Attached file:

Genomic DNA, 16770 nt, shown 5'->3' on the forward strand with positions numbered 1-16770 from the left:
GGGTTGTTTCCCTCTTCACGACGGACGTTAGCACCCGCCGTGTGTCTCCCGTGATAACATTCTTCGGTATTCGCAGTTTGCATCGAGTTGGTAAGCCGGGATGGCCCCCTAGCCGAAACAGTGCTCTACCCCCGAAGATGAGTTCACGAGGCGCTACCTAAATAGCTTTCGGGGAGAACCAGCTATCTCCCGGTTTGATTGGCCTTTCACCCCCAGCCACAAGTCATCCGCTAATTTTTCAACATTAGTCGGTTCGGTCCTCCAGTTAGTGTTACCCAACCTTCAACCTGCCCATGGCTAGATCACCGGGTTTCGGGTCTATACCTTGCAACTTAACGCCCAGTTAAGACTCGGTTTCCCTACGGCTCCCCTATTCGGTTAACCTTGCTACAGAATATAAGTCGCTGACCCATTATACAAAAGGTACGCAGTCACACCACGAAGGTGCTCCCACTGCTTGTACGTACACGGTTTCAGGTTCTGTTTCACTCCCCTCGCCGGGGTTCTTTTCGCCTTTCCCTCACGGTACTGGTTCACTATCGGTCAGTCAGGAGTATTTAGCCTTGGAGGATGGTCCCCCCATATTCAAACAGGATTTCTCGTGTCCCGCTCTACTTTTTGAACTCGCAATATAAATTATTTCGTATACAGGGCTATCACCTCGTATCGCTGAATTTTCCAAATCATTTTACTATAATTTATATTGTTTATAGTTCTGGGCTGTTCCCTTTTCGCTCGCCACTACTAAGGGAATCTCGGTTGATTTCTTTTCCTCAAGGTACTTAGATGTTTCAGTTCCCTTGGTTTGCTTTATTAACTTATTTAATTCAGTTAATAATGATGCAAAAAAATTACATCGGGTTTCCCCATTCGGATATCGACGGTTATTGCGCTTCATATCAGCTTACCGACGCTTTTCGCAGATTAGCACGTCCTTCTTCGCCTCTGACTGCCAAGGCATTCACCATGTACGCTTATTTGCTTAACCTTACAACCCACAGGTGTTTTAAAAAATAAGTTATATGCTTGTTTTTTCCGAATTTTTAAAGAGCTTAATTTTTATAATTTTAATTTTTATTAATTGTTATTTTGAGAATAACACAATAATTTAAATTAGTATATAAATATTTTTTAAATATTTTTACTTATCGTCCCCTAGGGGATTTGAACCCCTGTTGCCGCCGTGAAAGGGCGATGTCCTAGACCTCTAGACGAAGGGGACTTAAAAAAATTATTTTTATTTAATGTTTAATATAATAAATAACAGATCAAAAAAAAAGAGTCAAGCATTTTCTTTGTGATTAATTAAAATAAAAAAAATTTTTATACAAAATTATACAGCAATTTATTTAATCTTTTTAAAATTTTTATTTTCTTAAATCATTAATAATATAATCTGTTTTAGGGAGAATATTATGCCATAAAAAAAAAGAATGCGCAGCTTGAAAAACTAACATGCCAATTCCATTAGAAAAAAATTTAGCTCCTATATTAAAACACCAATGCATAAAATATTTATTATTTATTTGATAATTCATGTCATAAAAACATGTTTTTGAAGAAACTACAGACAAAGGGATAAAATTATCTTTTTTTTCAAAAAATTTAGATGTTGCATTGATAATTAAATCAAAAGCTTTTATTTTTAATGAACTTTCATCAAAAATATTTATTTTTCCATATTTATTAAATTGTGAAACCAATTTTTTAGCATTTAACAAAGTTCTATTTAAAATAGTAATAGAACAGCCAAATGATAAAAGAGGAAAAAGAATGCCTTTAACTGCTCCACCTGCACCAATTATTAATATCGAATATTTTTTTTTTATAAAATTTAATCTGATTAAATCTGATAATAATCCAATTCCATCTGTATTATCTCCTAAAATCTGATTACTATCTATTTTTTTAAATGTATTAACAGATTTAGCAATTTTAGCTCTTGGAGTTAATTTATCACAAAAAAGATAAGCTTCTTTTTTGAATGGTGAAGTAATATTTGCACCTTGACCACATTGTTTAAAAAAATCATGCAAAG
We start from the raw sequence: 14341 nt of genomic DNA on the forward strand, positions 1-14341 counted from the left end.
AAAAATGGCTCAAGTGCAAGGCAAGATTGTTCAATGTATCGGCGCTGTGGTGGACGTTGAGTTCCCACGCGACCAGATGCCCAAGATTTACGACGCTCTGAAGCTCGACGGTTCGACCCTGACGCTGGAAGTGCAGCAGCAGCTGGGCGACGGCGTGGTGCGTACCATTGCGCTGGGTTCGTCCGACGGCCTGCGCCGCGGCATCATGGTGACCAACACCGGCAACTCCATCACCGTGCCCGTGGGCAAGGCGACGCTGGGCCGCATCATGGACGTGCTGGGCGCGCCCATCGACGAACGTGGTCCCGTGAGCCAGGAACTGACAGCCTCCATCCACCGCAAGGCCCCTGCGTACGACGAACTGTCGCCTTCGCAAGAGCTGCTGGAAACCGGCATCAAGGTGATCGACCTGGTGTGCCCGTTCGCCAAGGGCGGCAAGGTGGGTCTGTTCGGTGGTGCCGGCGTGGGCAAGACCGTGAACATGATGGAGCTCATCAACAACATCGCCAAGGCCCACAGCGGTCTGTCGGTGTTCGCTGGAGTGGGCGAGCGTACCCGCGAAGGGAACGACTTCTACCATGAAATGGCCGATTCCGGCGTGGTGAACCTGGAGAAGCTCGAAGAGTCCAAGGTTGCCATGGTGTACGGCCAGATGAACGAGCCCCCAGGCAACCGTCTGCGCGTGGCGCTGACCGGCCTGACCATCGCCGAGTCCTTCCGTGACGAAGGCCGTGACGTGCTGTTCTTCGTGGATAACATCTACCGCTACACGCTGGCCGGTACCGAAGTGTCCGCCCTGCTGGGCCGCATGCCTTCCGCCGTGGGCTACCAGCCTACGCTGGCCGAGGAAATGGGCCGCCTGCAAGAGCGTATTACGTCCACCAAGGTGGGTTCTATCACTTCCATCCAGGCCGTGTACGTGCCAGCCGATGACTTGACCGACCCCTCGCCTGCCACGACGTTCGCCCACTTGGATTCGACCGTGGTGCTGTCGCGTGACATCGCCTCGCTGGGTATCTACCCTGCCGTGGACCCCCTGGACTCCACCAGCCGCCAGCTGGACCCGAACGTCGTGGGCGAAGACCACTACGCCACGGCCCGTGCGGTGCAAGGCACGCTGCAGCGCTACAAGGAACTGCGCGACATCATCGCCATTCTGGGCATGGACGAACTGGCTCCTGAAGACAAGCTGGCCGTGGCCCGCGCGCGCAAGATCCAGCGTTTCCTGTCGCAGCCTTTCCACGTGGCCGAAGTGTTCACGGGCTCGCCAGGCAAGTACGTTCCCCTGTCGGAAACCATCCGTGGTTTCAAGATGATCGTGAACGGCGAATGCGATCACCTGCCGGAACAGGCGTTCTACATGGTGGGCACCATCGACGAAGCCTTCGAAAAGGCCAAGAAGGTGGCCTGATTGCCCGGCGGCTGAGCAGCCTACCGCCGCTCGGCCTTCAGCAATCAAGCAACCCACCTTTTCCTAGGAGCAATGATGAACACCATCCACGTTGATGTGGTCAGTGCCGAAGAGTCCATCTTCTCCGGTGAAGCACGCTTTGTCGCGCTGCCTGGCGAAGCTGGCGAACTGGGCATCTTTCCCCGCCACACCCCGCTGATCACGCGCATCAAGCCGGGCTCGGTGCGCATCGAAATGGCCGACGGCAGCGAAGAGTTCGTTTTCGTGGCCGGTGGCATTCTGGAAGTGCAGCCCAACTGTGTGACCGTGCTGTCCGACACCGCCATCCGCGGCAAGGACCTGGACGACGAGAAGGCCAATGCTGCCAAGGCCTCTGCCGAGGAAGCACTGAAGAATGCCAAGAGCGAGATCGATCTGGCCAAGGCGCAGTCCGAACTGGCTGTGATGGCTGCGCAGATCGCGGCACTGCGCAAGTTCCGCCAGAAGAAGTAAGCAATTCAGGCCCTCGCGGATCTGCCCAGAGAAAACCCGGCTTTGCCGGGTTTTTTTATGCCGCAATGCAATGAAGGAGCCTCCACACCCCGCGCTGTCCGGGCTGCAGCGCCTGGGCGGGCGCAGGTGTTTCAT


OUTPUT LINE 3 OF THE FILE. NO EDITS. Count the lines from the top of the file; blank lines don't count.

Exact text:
We start from the raw sequence: 14341 nt of genomic DNA on the forward strand, positions 1-14341 counted from the left end.